Guilds Formed as Early as 1648
Labor organization came early to the America -- virtually as soon as working people stepped off the boats from Europe.
As early as 1648, a guild of coopers and shoemakers was formed in Boston, to maintain trade standards and to hold a monopoly of trade among an established, qualified workforce.
What is generally acknowledged as the first strike in American History occurred in 1741, when New York bakers protested the low prices established by city authorities by halting the baking of bread.
The first growth of organized labor took place throughout the early 1800s.
"In 1835," writes Howard Zinn in his book "A People's History of the United States," "... fifty different trades organized unions in Philadelphia, and there was a successful general strike of laborers, factory workers, book binders, jewelers, coal heavers, butchers, cabinet workers--for the ten hour day."
Many of the countries larger cities had locals of plumbers and steamfitters, among their newly emerging craft unions.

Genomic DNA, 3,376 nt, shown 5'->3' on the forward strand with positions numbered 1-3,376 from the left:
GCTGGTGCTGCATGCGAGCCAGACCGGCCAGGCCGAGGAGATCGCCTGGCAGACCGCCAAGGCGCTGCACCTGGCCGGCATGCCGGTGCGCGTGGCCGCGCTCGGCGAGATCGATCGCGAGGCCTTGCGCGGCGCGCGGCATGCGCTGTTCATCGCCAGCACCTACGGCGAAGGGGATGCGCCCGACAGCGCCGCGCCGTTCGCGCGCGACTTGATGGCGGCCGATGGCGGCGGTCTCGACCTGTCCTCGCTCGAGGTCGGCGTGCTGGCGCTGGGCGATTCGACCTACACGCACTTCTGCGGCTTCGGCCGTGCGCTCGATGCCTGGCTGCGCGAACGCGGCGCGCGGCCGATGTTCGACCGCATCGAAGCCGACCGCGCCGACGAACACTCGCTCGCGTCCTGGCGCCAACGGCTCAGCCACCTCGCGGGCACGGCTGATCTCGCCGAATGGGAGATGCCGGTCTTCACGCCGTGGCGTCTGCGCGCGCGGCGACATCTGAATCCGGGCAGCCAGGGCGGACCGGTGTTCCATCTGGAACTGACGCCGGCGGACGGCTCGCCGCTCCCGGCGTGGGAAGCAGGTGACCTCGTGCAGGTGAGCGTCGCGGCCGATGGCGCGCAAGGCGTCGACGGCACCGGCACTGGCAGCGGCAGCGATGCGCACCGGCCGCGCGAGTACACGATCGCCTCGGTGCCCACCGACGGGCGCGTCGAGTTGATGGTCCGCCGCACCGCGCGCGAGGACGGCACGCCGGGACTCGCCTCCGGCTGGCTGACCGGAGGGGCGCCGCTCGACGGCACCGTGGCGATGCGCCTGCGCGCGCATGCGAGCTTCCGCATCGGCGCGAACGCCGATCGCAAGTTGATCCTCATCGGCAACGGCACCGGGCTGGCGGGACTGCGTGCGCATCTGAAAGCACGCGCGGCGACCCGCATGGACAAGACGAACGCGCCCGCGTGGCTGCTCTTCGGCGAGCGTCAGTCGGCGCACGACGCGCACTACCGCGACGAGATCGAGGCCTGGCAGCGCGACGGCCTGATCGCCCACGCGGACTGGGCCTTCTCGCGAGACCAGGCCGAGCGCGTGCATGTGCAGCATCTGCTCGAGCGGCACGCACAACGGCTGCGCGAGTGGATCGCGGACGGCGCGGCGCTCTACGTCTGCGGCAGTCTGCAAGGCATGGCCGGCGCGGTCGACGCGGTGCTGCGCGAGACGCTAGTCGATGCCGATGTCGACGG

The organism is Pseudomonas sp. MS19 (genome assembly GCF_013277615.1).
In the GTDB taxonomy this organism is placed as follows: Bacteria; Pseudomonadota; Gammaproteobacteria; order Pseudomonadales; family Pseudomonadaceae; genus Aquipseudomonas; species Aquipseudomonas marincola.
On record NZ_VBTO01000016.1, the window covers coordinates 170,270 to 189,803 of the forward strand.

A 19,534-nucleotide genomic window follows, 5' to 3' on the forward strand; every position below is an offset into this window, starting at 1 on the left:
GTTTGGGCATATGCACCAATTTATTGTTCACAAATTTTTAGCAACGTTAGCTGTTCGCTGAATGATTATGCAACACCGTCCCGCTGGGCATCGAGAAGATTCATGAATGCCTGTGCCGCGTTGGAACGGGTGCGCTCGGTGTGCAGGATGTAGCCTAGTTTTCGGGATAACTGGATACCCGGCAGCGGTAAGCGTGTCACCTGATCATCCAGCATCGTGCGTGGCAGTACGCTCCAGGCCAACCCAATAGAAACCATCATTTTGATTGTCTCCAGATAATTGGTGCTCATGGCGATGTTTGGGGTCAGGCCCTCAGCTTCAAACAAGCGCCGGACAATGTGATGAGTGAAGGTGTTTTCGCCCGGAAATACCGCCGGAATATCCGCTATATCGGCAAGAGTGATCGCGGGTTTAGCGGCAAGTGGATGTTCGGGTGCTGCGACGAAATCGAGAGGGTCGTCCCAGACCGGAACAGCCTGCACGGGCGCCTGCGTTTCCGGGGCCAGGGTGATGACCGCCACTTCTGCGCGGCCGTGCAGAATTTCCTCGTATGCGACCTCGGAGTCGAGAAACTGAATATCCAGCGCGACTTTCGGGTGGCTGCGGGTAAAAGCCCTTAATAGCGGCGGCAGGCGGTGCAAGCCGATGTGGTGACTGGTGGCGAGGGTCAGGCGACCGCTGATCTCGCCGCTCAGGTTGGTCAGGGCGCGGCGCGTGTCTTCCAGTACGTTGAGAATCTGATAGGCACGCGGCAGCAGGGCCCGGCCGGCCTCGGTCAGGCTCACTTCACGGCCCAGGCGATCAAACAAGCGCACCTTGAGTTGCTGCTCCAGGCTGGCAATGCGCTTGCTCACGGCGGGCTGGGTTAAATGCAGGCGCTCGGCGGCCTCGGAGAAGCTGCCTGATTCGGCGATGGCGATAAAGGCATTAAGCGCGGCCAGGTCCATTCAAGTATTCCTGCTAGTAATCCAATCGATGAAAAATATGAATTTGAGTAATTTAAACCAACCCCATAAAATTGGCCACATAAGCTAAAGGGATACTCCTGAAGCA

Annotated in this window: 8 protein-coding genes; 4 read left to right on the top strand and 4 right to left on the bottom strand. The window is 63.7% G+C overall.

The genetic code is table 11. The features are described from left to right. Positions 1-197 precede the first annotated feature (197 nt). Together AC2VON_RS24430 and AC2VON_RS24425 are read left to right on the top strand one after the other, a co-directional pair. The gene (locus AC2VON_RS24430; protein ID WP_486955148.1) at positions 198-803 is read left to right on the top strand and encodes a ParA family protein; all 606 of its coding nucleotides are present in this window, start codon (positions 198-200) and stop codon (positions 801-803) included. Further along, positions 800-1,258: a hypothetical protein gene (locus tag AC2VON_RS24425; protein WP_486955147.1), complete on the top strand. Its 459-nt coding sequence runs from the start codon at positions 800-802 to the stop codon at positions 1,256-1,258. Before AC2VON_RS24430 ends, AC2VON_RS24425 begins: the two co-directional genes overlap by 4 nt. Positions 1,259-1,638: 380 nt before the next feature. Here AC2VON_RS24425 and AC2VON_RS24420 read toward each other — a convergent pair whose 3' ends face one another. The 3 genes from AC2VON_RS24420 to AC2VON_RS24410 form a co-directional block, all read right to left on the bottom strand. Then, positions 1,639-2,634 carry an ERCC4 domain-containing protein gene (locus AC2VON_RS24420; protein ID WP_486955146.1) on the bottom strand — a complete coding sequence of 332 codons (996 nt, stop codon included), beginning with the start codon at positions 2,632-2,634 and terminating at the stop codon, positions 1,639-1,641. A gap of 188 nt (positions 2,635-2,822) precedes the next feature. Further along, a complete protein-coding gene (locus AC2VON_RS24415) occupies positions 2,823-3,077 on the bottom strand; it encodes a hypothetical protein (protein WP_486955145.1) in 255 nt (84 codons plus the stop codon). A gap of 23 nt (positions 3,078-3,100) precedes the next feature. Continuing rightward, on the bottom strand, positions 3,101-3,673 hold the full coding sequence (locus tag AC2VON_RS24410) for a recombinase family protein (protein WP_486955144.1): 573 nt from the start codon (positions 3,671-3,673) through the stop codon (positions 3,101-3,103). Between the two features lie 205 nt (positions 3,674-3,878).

Much of this activity fell by the wayside when the Civil War erupted, as hundreds of thousands of workers either enlisted or were conscripted on both sides of the conflict.
The tide of labor was not stemmed for long, however. When the war ended armies poured into the cities looking for work, and almost immediately the labor movement took up where it left off.
In 1872 a three-month strike of more than 100,000 workers in New York won the eight-hour day. It was also during this time that the National Labor Union, the first nationwide federation of unions was formed.
The Knights of Labor, the predecessor of the American Federation of Labor, was also formed during this period.